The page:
Nissan Leaf has saved 2.1 million metric tonnes of CO2 to date, from 13 billion emissions-free kilometres

Nissan Asia & Oceania has released an infographic promoting electric vehicles in general, as well as the Nissan Leaf, an electric pioneer that’s now into its second generation. The poster has some interesting facts and figures, which are quite damning.

According to studies, approximately four billion people in Asia and Oceania – or 92% of people in the region – are exposed to air pollution levels that pose a significant health risk. This was further highlighted by last month’s launch of the world’s largest real-time air quality data bank under the United Nations Environment Programme (UNEP). It indicates that much of the region remains on ‘unhealthy’ air quality levels.

Now we may be very fearful of seasonal virus outbreaks, but air pollution is now globally the fifth leading cause of death among all health risks and 9% of deaths are attributed to it. Doesn’t grab the headlines like coronavirus does, but it’s a silent killer.

This ties in with Nissan’s promotion of electric cars. The Yokohama-based carmaker says that just one EV can save 4.6 metric tonnes of greenhouse gases each year, which is equivalent to planting 209 trees.

Zeroing into the Leaf, Nissan says that to date, the over 460,000 Leaf owners have have contributed to around 2.1 million metric tonnes of CO2 saved. For context, more than 81 million trees are needed to process that much CO2 in a year by our earth’s natural process.

The Leaf, which has been around since 2010, has seen owners do over 13 billion kilometres to date, which is the distance of driving to the moon more than 33,800 times. That’s a lot of silent miles with no tailpipe emissions. How electricity is generated and what emissions are released at the plant is a full topic by itself, but every bit counts.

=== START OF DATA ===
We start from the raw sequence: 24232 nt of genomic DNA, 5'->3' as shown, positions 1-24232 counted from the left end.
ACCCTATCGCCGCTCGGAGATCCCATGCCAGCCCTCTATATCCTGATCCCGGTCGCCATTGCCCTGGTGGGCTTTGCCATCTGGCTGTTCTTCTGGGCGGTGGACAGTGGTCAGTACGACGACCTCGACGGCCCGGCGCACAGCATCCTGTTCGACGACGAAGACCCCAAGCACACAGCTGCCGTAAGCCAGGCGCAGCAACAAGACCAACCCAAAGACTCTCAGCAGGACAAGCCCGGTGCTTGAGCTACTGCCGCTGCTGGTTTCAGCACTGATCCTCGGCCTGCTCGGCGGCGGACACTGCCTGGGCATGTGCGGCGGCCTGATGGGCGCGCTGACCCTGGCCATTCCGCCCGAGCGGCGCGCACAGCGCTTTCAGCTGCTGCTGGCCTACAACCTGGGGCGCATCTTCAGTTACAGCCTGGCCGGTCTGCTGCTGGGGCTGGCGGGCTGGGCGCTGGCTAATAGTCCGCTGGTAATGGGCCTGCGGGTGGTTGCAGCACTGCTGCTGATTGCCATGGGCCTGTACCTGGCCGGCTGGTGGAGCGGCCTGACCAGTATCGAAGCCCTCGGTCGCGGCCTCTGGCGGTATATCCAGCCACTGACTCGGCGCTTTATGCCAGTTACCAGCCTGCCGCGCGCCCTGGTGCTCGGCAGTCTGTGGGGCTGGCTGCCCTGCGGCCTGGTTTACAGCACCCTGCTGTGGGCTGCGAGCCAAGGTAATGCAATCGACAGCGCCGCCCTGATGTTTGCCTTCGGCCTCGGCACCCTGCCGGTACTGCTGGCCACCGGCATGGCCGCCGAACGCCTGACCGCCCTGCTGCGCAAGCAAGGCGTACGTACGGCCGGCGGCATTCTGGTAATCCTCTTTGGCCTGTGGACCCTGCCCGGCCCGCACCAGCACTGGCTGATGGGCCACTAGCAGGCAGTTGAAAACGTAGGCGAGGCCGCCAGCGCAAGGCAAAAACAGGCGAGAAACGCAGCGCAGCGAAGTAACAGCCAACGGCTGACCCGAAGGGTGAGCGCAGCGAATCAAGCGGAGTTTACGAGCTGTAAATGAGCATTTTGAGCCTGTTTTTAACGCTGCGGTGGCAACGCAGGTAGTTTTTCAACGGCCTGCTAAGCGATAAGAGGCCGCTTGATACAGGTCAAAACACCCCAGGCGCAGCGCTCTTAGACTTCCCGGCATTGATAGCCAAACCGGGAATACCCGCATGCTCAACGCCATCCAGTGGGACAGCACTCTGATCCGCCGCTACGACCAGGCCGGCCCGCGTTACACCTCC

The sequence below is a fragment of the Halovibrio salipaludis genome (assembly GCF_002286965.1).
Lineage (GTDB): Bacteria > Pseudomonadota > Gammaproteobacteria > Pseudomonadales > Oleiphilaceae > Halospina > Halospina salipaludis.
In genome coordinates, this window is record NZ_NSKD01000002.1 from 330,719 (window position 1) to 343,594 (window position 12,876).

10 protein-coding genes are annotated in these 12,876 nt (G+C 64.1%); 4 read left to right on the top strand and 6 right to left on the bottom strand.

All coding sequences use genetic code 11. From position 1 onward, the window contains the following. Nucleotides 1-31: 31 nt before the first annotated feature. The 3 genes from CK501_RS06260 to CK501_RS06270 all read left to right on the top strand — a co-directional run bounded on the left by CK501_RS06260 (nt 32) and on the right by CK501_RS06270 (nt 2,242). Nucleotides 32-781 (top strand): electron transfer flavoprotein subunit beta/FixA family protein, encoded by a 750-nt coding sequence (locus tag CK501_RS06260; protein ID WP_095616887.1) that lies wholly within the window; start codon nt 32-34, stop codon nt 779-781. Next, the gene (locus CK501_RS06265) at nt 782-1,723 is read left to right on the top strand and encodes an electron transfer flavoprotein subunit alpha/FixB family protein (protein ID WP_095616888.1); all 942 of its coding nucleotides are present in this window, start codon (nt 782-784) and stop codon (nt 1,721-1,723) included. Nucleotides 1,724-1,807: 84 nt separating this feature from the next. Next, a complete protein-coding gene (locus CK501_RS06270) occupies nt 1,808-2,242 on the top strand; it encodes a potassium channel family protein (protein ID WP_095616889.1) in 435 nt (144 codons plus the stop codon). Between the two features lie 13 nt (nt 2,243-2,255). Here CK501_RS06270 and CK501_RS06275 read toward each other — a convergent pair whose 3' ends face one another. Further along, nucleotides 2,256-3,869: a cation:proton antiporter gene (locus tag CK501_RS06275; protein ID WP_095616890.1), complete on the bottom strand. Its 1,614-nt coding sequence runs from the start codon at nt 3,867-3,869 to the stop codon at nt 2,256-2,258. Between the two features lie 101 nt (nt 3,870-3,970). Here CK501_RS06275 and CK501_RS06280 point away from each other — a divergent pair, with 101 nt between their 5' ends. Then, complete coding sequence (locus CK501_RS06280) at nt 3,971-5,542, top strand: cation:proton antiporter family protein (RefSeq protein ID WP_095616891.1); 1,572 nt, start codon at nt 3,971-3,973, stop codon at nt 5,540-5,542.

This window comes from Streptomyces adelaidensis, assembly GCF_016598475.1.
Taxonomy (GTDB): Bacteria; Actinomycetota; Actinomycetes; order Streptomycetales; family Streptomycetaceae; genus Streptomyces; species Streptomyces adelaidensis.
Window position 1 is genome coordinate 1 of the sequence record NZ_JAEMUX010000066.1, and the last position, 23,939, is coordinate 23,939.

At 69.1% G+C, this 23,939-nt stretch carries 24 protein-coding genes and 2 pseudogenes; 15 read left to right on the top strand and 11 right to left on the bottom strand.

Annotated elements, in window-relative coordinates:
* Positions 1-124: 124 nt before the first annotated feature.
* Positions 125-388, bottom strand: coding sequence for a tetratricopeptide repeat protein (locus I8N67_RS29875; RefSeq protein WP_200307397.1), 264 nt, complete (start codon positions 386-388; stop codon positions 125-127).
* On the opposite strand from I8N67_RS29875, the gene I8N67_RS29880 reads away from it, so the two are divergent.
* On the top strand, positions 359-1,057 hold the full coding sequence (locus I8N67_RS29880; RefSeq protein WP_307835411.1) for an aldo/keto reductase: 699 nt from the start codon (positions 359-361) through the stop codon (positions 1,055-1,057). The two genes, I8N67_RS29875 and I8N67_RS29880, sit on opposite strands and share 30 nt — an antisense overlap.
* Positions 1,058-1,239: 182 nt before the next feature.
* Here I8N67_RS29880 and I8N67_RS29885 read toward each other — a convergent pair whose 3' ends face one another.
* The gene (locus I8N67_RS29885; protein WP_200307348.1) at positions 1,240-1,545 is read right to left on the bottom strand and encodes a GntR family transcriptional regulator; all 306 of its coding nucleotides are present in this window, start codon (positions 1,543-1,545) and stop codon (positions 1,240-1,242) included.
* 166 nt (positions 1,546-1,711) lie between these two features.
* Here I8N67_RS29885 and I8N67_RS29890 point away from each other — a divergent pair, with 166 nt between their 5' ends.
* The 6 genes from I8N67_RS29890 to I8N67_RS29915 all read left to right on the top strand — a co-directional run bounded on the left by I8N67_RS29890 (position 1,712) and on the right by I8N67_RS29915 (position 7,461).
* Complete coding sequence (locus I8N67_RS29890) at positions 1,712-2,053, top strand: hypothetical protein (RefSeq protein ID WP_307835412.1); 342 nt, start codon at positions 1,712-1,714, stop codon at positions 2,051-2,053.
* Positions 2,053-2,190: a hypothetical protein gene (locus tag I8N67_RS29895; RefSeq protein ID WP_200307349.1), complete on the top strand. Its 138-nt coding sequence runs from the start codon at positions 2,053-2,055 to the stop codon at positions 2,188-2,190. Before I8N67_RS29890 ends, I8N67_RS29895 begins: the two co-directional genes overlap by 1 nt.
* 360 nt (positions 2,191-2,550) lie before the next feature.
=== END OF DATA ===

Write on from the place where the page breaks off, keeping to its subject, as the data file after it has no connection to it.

A 55% reduction in current CO2 emissions is needed by 2030 to halt global warming, which of late has manifested itself in obvious fashion in Australia, where bushfires alternated with flooding in some pretty extreme see-saw weather. Some countries and cities have started to act, targeting internal combustion engines and promoting EVs as the future.

No such thing yet in Malaysia, but if you want to do your part, the second-generation Nissan Leaf is sold here. Launched in July 2019, the latest Leaf looks a lot more dynamic than the bulbous original. With 150 PS and 320 Nm (41 PS/66 Nm more than before), it does 0-100 km/h in 7.9 seconds, which is nearly four seconds faster than the old car.

It also has a much larger 40 kWh lithium-ion battery that bumps range up from 195 km to 270 km, and that’s on the more stringent WLTP cycle. Every Leaf comes with a 6.6 kW wallbox that will provide a full charge in around seven hours, while a CHAdeMO port allows the use of 50 kW DC fast charging, topping up the battery in less than an hour. Check out our review to learn more about this RM188k EV.
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